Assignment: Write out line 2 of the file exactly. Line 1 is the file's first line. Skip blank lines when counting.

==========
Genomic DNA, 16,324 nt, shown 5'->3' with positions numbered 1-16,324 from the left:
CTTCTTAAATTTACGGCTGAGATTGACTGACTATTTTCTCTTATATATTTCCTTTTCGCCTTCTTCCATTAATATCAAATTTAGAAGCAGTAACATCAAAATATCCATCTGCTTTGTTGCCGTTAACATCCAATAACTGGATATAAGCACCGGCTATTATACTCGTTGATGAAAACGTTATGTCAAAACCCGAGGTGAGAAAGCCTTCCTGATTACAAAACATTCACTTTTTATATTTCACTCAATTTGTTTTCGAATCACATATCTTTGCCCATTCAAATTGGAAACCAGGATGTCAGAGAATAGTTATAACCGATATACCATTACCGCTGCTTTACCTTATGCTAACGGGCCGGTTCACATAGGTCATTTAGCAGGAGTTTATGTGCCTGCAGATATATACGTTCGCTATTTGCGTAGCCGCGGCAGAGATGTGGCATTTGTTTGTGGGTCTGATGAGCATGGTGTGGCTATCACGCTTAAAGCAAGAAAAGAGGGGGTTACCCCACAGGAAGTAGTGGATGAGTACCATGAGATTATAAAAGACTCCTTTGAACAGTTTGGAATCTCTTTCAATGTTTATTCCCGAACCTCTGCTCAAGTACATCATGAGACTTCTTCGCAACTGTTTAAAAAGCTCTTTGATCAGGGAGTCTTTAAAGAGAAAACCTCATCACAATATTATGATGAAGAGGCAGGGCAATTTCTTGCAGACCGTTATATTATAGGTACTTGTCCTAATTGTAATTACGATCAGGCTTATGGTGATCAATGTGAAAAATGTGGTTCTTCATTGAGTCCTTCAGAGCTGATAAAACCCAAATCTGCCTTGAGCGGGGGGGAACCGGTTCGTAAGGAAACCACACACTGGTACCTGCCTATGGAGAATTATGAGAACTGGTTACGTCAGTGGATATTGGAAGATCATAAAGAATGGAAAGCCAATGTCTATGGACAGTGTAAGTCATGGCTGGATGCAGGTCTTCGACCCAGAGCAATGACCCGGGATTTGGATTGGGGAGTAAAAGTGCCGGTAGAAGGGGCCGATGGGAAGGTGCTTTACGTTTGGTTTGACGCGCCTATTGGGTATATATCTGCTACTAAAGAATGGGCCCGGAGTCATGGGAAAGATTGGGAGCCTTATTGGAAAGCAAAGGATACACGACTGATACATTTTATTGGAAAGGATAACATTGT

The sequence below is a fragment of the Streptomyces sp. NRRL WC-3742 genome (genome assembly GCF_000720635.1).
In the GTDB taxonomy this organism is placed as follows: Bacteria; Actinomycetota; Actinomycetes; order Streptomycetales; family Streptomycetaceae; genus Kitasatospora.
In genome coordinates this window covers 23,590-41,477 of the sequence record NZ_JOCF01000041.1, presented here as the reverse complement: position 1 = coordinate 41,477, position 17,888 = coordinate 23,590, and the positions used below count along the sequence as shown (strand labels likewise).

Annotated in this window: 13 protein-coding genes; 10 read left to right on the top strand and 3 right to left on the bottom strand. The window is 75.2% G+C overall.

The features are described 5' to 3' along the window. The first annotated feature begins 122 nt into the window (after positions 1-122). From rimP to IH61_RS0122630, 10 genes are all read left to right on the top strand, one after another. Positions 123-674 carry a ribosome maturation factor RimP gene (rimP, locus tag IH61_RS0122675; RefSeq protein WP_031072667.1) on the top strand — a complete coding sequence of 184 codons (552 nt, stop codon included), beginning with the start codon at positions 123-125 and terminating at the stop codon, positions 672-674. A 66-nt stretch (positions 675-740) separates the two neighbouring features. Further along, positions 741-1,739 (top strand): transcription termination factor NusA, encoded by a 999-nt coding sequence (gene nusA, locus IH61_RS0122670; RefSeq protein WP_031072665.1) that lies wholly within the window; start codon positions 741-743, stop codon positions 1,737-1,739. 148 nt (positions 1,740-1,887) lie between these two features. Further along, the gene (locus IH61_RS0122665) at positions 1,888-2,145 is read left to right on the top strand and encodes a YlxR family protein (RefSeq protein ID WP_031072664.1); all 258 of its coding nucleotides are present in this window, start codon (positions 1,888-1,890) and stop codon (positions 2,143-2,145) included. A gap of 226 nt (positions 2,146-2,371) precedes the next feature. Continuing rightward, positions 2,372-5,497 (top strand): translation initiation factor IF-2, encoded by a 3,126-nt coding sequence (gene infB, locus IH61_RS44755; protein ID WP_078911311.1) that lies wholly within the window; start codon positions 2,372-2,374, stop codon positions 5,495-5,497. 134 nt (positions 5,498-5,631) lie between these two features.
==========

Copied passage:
CTTCTTAAATTTACGGCTGAGATTGACTGACTATTTTCTCTTATATATTTCCTTTTCGCCTTCTTCCATTAATATCAAATTTAGAAGCAGTAACATCAAAATATCCATCTGCTTTGTTGCCGTTAACATCCAATAACTGGATATAAGCACCGGCTATTATACTCGTTGATGAAAACGTTATGTCAAAACCCGAGGTGAGAAAGCCTTCCTGATTACAAAACATTCACTTTTTATATTTCACTCAATTTGTTTTCGAATCACATATCTTTGCCCATTCAAATTGGAAACCAGGATGTCAGAGAATAGTTATAACCGATATACCATTACCGCTGCTTTACCTTATGCTAACGGGCCGGTTCACATAGGTCATTTAGCAGGAGTTTATGTGCCTGCAGATATATACGTTCGCTATTTGCGTAGCCGCGGCAGAGATGTGGCATTTGTTTGTGGGTCTGATGAGCATGGTGTGGCTATCACGCTTAAAGCAAGAAAAGAGGGGGTTACCCCACAGGAAGTAGTGGATGAGTACCATGAGATTATAAAAGACTCCTTTGAACAGTTTGGAATCTCTTTCAATGTTTATTCCCGAACCTCTGCTCAAGTACATCATGAGACTTCTTCGCAACTGTTTAAAAAGCTCTTTGATCAGGGAGTCTTTAAAGAGAAAACCTCATCACAATATTATGATGAAGAGGCAGGGCAATTTCTTGCAGACCGTTATATTATAGGTACTTGTCCTAATTGTAATTACGATCAGGCTTATGGTGATCAATGTGAAAAATGTGGTTCTTCATTGAGTCCTTCAGAGCTGATAAAACCCAAATCTGCCTTGAGCGGGGGGGAACCGGTTCGTAAGGAAACCACACACTGGTACCTGCCTATGGAGAATTATGAGAACTGGTTACGTCAGTGGATATTGGAAGATCATAAAGAATGGAAAGCCAATGTCTATGGACAGTGTAAGTCATGGCTGGATGCAGGTCTTCGACCCAGAGCAATGACCCGGGATTTGGATTGGGGAGTAAAAGTGCCGGTAGAAGGGGCCGATGGGAAGGTGCTTTACGTTTGGTTTGACGCGCCTATTGGGTATATATCTGCTACTAAAGAATGGGCCCGGAGTCATGGGAAAGATTGGGAGCCTTATTGGAAAGCAAAGGATACACGACTGATACATTTTATTGGAAAGGATAACATTGT